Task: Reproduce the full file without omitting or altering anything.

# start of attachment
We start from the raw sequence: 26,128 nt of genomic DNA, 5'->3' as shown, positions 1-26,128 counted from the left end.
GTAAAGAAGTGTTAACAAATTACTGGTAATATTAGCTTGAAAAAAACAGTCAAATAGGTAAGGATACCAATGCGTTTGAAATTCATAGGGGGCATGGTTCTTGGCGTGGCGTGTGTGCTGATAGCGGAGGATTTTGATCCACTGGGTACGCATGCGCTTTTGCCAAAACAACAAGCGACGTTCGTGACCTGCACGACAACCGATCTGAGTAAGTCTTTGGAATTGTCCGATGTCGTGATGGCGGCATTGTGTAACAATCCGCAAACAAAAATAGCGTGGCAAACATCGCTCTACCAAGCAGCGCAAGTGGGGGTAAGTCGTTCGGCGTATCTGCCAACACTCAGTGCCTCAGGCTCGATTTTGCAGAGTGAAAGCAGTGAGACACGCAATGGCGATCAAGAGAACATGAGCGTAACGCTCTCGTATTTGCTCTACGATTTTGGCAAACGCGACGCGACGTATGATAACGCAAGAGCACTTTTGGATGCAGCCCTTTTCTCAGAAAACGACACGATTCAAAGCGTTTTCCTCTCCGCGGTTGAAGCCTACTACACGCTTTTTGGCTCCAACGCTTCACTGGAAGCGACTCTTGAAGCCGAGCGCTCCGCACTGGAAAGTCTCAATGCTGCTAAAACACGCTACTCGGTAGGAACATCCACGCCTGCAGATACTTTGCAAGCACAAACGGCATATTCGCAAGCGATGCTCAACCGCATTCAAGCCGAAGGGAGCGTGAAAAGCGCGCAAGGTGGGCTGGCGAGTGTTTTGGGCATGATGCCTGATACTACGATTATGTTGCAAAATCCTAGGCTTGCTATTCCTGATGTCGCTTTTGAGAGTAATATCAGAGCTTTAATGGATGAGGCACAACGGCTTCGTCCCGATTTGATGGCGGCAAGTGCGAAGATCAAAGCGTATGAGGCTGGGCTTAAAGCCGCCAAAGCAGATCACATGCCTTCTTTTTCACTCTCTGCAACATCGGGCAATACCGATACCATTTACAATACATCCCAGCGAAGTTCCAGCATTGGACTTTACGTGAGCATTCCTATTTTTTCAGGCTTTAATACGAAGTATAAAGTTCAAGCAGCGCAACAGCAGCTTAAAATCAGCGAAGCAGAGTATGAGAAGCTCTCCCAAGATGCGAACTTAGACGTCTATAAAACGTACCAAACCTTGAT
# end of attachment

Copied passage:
We start from the raw sequence: 26,128 nt of genomic DNA, 5'->3' as shown, positions 1-26,128 counted from the left end.
GTAAAGAAGTGTTAACAAATTACTGGTAATATTAGCTTGAAAAAAACAGTCAAATAGGTAAGGATACCAATGCGTTTGAAATTCATAGGGGGCATGGTTCTTGGCGTGGCGTGTGTGCTGATAGCGGAGGATTTTGATCCACTGGGTACGCATGCGCTTTTGCCAAAACAACAAGCGACGTTCGTGACCTGCACGACAACCGATCTGAGTAAGTCTTTGGAATTGTCCGATGTCGTGATGGCGGCATTGTGTAACAATCCGCAAACAAAAATAGCGTGGCAAACATCGCTCTACCAAGCAGCGCAAGTGGGGGTAAGTCGTTCGGCGTATCTGCCAACACTCAGTGCCTCAGGCTCGATTTTGCAGAGTGAAAGCAGTGAGACACGCAATGGCGATCAAGAGAACATGAGCGTAACGCTCTCGTATTTGCTCTACGATTTTGGCAAACGCGACGCGACGTATGATAACGCAAGAGCACTTTTGGATGCAGCCCTTTTCTCAGAAAACGACACGATTCAAAGCGTTTTCCTCTCCGCGGTTGAAGCCTACTACACGCTTTTTGGCTCCAACGCTTCACTGGAAGCGACTCTTGAAGCCGAGCGCTCCGCACTGGAAAGTCTCAATGCTGCTAAAACACGCTACTCGGTAGGAACATCCACGCCTGCAGATACTTTGCAAGCACAAACGGCATATTCGCAAGCGATGCTCAACCGCATTCAAGCCGAAGGGAGCGTGAAAAGCGCGCAAGGTGGGCTGGCGAGTGTTTTGGGCATGATGCCTGATACTACGATTATGTTGCAAAATCCTAGGCTTGCTATTCCTGATGTCGCTTTTGAGAGTAATATCAGAGCTTTAATGGATGAGGCACAACGGCTTCGTCCCGATTTGATGGCGGCAAGTGCGAAGATCAAAGCGTATGAGGCTGGGCTTAAAGCCGCCAAAGCAGATCACATGCCTTCTTTTTCACTCTCTGCAACATCGGGCAATACCGATACCATTTACAATACATCCCAGCGAAGTTCCAGCATTGGACTTTACGTGAGCATTCCTATTTTTTCAGGCTTTAATACGAAGTATAAAGTTCAAGCAGCGCAACAGCAGCTTAAAATCAGCGAAGCAGAGTATGAGAAGCTCTCCCAAGATGCGAACTTAGACGTCTATAAAACGTACCAAACCTTGAT